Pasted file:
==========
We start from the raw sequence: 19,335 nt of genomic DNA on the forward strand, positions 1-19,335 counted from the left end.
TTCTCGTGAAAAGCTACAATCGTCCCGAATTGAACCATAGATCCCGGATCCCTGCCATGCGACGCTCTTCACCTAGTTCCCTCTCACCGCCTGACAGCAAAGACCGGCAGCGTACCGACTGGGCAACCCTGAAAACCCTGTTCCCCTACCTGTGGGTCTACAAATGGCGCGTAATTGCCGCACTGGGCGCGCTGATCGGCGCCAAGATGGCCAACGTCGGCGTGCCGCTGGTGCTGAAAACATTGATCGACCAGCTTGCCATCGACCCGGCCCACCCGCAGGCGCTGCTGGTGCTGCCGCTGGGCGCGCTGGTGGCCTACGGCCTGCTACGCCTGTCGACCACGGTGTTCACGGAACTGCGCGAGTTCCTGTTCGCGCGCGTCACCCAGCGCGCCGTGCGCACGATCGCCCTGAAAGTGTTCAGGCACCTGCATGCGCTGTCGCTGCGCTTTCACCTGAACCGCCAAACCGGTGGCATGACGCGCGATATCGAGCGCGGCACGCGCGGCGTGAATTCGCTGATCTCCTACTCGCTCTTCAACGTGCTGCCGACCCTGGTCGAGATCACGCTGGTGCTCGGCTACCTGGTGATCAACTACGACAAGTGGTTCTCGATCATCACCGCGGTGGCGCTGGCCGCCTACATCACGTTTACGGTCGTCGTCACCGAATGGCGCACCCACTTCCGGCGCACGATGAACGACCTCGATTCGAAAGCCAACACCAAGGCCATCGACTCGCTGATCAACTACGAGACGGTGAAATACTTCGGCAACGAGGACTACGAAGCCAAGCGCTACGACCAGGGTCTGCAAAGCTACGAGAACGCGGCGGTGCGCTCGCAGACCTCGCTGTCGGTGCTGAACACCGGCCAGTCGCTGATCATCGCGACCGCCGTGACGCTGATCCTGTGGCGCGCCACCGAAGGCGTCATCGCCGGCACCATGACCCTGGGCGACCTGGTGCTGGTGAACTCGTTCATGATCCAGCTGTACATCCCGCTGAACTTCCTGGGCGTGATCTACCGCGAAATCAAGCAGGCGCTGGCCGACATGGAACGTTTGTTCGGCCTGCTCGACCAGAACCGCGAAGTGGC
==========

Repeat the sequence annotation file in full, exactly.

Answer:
We start from the raw sequence: 19,335 nt of genomic DNA on the forward strand, positions 1-19,335 counted from the left end.
TTCTCGTGAAAAGCTACAATCGTCCCGAATTGAACCATAGATCCCGGATCCCTGCCATGCGACGCTCTTCACCTAGTTCCCTCTCACCGCCTGACAGCAAAGACCGGCAGCGTACCGACTGGGCAACCCTGAAAACCCTGTTCCCCTACCTGTGGGTCTACAAATGGCGCGTAATTGCCGCACTGGGCGCGCTGATCGGCGCCAAGATGGCCAACGTCGGCGTGCCGCTGGTGCTGAAAACATTGATCGACCAGCTTGCCATCGACCCGGCCCACCCGCAGGCGCTGCTGGTGCTGCCGCTGGGCGCGCTGGTGGCCTACGGCCTGCTACGCCTGTCGACCACGGTGTTCACGGAACTGCGCGAGTTCCTGTTCGCGCGCGTCACCCAGCGCGCCGTGCGCACGATCGCCCTGAAAGTGTTCAGGCACCTGCATGCGCTGTCGCTGCGCTTTCACCTGAACCGCCAAACCGGTGGCATGACGCGCGATATCGAGCGCGGCACGCGCGGCGTGAATTCGCTGATCTCCTACTCGCTCTTCAACGTGCTGCCGACCCTGGTCGAGATCACGCTGGTGCTCGGCTACCTGGTGATCAACTACGACAAGTGGTTCTCGATCATCACCGCGGTGGCGCTGGCCGCCTACATCACGTTTACGGTCGTCGTCACCGAATGGCGCACCCACTTCCGGCGCACGATGAACGACCTCGATTCGAAAGCCAACACCAAGGCCATCGACTCGCTGATCAACTACGAGACGGTGAAATACTTCGGCAACGAGGACTACGAAGCCAAGCGCTACGACCAGGGTCTGCAAAGCTACGAGAACGCGGCGGTGCGCTCGCAGACCTCGCTGTCGGTGCTGAACACCGGCCAGTCGCTGATCATCGCGACCGCCGTGACGCTGATCCTGTGGCGCGCCACCGAAGGCGTCATCGCCGGCACCATGACCCTGGGCGACCTGGTGCTGGTGAACTCGTTCATGATCCAGCTGTACATCCCGCTGAACTTCCTGGGCGTGATCTACCGCGAAATCAAGCAGGCGCTGGCCGACATGGAACGTTTGTTCGGCCTGCTCGACCAGAACCGCGAAGTGGC